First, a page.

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There are a variety of ways in which an HR department can choose to manage their data. These can range from simple paper forms up to global enterprise resource planning systems. Whilst in theory any system could function in any size of organisation in practice the efficiency (and cost) savings offered by software systems make them the only viable options in medium and large organisations. For small and micro business’s software systems still offer efficiency savings although in these cases the workload may be small enough to be managed organically amongst staff particularly where no specific HR role has been defined.
As organisations grow, adapt and evolve the suitability of a solution will change. A key driver for change is efficiency, access to the information the organisation requires must be efficient. Establishing the organisations liability for remaining holiday entitlements should not become a week long project polling managers for their opinion of which employee’s have leave remaining, or an expedition to an archive room to root through paper files to double check carry over.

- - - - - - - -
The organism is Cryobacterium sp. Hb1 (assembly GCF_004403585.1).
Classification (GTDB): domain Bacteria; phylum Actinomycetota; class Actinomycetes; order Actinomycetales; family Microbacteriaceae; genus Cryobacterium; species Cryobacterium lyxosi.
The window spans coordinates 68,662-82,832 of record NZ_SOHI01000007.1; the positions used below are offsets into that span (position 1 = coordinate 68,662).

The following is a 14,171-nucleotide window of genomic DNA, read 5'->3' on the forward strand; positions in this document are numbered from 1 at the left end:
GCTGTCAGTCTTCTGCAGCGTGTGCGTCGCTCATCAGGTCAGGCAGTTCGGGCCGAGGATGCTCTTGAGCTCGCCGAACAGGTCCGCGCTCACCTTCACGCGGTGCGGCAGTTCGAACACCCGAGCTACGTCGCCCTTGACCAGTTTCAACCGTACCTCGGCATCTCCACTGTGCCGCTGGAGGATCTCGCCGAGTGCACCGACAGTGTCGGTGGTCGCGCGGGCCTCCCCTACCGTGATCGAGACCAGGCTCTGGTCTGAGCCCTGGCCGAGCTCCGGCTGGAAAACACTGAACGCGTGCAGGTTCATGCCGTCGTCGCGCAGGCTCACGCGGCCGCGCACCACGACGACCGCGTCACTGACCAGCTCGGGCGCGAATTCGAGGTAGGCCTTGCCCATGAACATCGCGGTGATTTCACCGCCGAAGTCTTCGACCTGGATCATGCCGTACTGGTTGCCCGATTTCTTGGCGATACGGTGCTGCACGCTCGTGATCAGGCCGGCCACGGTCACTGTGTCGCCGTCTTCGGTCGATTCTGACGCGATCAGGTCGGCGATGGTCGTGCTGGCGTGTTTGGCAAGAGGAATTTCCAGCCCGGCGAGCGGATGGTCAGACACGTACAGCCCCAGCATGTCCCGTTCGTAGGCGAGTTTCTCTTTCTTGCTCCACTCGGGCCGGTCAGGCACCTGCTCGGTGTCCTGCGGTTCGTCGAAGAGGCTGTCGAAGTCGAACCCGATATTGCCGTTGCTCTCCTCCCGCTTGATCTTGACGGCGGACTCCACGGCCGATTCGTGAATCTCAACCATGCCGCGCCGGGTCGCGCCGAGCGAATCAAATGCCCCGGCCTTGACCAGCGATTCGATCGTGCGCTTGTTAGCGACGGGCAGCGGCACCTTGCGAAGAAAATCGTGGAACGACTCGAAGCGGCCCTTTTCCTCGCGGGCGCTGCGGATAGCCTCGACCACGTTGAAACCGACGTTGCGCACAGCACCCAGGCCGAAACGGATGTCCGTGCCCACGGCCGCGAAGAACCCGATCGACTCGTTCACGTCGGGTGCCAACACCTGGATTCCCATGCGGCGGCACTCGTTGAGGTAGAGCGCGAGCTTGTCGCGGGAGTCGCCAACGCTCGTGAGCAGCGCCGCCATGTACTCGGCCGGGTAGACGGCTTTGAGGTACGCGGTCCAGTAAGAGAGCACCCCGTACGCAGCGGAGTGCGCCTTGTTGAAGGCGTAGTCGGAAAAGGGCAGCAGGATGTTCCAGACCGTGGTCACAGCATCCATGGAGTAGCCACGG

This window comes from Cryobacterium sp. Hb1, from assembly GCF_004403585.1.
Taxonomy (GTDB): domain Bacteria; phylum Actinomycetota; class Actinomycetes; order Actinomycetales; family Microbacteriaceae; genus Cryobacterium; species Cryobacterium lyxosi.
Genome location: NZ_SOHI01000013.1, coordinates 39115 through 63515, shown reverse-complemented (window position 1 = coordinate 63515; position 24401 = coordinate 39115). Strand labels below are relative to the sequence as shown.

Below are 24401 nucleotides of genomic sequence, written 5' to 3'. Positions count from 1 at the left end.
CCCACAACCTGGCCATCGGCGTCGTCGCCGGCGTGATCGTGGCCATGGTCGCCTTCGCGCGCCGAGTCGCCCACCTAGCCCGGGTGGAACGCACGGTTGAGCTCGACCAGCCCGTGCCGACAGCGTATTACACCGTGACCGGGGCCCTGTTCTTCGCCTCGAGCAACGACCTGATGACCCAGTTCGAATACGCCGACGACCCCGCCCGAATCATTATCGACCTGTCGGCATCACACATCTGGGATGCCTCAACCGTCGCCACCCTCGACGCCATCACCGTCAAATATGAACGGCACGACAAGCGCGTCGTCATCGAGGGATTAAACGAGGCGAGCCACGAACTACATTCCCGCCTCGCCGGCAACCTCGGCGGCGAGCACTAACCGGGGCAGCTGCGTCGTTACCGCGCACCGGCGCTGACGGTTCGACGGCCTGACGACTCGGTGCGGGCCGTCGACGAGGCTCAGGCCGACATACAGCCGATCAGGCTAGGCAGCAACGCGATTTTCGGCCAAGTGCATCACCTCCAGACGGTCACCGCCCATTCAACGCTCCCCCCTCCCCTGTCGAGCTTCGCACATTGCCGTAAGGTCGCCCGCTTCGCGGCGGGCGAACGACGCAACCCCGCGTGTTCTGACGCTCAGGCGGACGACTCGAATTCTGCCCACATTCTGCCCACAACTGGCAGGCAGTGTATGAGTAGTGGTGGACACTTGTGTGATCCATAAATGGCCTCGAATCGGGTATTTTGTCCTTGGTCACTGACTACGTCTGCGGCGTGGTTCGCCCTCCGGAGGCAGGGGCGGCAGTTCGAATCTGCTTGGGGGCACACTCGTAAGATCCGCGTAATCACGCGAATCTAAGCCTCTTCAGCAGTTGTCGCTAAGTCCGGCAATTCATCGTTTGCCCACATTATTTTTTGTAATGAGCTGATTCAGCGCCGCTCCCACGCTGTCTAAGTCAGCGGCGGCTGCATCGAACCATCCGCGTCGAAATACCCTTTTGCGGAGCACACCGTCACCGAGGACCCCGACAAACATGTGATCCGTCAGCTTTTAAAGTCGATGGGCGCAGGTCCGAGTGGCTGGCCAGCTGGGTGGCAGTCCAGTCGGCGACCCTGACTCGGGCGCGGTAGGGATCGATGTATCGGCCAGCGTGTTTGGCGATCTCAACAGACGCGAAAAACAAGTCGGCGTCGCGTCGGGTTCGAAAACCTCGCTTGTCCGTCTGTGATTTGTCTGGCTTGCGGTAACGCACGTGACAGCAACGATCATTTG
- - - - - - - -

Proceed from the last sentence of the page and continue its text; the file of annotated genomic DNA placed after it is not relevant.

The existence of an HR function within an organisation can be the driving form behind the initial need for systematic record management. Human Resources cannot be managed without access to data related to the staff members they are responsible for.
Within HR paper based systems require a number of forms and processes associated with them. Forms can be divided into sections for the employee, supervisor and HR administrator to complete in sequence; each checking and confirming the same information. The progress of a form can be verified internally by which boxes have been completed and where the form is physically located. The physical location of forms is often overlooked as an indication of their status; it is not just who has signed them off that reveal progress through the system. If a form is signed off an placed into an out tray it will not actually become eligible to proceed in the process until it is moved from the out tray to the next processing station.
In general as humans, we fail to realise how complex these systems actually are as we are able to intuitively handle the practical details such as the physical location of a form indicating its actual status. This can also mean that the true inefficiency of these systems is invisible to us, where an analyst studies such a system they could easily catalogue ten times as many steps in a process as any user realises there are.
In a micro, small and even some medium businesses a paper based HR system can be used and can work. Whilst they may lack efficiency, this may not have been realised or there is a cultural trust of paper over digital. In some industries paper based systems may be preferable as they are robust. Using physical artefacts to record data removes risks associated with digital record keeping (although retains its own set of risks).